Accessing TimeAveragingModifier output of LAMMPS compute from ComputePropertyModifier in Python

Dear Ovito devs,

I am right now trying to make a Python script to concatenate averaging compute outputs from LAMMPS from a dump file and the computation of properties to save some time.

Say I have a compute named ABC that outputs a per-atom vector in a dump file. The dump file columns will then be titled c_ABC[1] c_ABC[2] etc. When using the TimeAveragingModifier modifier, I can compute the per-atom averages by using

TimAveMod = TimeAveragingModifier(
    operate_on=["property:particles/c_abc[1]", "property:particles/c_abc[2]"]

Now say I want to operate on the output of TimAveMod and compute properties. The manual states that the fields will have Average appended to their name. Yet when doing:

ComProMod= ComputePropertyModifier(

Which is the name I get when exporting the file in the lammps dump format, but I get a RuntimeError from Data pipeline failure, as the Modifier does find the token c_abc1average. I tried several different writing like c_abc1average or c_abc1_average but none worked. Which is the correct one? The property is listed in the particles as 'c_abc[1] Average' but it is obviously not the name internally used.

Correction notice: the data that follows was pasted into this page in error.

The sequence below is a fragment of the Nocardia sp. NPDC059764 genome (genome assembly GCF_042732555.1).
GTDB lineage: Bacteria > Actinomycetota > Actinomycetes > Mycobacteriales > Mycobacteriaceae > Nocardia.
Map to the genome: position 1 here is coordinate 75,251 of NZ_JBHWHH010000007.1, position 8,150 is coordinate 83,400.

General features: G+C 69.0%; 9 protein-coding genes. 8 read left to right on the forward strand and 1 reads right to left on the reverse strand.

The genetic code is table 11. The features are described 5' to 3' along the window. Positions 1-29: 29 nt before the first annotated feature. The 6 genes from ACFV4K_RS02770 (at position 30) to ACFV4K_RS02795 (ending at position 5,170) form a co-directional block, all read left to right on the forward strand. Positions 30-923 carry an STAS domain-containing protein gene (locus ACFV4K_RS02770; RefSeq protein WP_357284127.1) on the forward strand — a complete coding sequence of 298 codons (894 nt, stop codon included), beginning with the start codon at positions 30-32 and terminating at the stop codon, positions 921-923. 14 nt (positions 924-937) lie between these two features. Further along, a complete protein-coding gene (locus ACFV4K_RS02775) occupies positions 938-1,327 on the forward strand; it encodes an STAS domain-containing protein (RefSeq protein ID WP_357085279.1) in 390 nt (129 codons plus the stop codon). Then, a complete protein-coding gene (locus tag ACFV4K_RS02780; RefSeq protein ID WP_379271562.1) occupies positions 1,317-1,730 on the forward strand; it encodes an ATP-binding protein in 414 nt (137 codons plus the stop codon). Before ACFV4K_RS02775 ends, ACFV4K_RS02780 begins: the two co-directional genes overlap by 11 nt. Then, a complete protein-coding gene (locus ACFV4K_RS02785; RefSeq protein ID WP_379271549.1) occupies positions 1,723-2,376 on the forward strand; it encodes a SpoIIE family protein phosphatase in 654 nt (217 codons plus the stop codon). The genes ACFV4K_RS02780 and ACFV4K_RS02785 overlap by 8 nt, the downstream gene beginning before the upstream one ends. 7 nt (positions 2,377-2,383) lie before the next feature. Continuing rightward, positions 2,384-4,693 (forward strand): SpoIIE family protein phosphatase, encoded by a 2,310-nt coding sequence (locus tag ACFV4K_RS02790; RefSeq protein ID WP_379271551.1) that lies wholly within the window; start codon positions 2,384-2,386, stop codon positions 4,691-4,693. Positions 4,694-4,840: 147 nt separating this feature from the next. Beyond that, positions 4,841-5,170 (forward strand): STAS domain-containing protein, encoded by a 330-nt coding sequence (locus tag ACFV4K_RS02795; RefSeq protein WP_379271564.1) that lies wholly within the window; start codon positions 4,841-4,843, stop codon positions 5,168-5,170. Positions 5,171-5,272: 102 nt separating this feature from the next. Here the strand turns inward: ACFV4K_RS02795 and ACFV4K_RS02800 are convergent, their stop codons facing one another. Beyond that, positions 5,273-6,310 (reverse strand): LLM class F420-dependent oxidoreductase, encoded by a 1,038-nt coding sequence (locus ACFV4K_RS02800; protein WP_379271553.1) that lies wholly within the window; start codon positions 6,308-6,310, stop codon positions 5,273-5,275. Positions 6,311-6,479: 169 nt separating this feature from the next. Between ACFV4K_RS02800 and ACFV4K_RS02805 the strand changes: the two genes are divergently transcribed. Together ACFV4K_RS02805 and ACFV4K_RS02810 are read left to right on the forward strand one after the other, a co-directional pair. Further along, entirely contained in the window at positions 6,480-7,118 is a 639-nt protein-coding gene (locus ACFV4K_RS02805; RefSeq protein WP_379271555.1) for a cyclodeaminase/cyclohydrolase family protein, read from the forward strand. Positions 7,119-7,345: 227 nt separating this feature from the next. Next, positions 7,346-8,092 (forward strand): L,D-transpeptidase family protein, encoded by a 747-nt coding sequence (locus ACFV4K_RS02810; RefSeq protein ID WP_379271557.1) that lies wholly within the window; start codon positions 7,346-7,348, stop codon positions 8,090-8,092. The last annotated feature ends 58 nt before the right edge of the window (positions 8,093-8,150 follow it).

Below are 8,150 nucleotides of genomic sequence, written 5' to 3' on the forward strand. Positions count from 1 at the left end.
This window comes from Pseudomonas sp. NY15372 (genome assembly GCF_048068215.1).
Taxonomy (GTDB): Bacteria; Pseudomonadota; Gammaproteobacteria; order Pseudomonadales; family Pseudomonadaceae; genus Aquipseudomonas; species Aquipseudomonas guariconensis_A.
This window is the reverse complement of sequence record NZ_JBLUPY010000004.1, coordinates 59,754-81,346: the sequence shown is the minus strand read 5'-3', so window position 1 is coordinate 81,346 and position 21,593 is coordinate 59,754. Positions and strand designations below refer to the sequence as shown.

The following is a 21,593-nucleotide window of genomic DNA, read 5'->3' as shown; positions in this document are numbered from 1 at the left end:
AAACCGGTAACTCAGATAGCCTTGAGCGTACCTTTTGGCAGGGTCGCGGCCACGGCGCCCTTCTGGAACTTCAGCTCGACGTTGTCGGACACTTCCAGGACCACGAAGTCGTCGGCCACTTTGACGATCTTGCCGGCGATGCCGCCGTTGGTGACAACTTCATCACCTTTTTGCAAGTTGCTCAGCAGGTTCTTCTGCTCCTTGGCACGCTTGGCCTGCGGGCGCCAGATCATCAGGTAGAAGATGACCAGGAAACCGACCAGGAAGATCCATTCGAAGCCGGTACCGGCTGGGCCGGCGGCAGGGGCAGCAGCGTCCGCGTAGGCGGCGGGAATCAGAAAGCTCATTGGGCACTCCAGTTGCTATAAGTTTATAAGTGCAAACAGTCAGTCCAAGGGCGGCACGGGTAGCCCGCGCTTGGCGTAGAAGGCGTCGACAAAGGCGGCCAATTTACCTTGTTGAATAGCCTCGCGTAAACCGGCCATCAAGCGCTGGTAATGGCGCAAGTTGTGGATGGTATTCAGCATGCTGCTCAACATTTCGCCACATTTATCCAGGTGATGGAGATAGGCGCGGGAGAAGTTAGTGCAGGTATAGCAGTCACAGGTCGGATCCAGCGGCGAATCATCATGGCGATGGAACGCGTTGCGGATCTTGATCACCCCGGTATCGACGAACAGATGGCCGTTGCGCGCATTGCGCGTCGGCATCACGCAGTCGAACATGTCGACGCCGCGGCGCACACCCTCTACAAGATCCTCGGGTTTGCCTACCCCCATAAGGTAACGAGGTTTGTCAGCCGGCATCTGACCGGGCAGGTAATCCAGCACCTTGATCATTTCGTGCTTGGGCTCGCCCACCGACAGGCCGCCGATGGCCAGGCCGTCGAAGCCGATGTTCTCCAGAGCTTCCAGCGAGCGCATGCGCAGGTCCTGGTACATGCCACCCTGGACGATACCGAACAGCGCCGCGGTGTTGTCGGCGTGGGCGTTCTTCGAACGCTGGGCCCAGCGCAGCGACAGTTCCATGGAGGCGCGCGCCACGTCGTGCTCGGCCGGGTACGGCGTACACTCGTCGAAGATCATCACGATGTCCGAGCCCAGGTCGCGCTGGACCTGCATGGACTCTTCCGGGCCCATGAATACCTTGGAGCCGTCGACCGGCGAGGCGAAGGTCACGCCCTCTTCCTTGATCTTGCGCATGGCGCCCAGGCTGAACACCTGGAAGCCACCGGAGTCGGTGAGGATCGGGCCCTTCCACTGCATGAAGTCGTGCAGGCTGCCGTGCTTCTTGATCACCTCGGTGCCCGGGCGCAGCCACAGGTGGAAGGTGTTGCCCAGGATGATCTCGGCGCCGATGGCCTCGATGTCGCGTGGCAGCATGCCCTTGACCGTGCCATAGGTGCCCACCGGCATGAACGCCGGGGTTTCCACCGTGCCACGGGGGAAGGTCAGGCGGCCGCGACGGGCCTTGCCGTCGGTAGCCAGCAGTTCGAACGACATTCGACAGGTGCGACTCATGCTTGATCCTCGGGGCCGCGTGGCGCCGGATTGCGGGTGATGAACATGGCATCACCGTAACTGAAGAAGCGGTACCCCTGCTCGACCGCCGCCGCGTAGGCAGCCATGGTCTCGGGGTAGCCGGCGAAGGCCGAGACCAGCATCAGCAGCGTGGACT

Which is then the correct token to use for the parser to find it?

Hi Germain,

If the time-averaged particle property has the real name c_abc[1] Average, like you say, then the corresponding mangled property name to be used in the context of a Compute Property modifier is c_abc_1_Average.

The muParser component internally used by this modifier only supports variable identifiers made of alphanumeric characters and underscores, unfortunately. That’s why the modifier replaces all other characters in a property name with underscores to derive a valid mangled name, which can be referenced in the math expression.

Pro tip: You can use the GUI of OVITO to find out what the mangled name for a property is. First, insert a Compute Property modifier that creates a new dummy property with the desired name, e.g.:

Then insert another Compute Property modifier into the pipeline and open the list of available expression variables. Here it shows the mangled name:

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Yes makes sense. I noticed the replacement of characters with underscores but was unaware of the proper set of authorized characters since I didn’t know if the parser was in-build or not… The replacement of [ ] makes sense now.

The script works like a breeze now.

Obviously, the documentation was insufficient in this area. I have therefore expanded the Python docs of the ComputePropertyModifier a bit: ovito.modifiers — OVITO Python Reference 3.8.1 documentation

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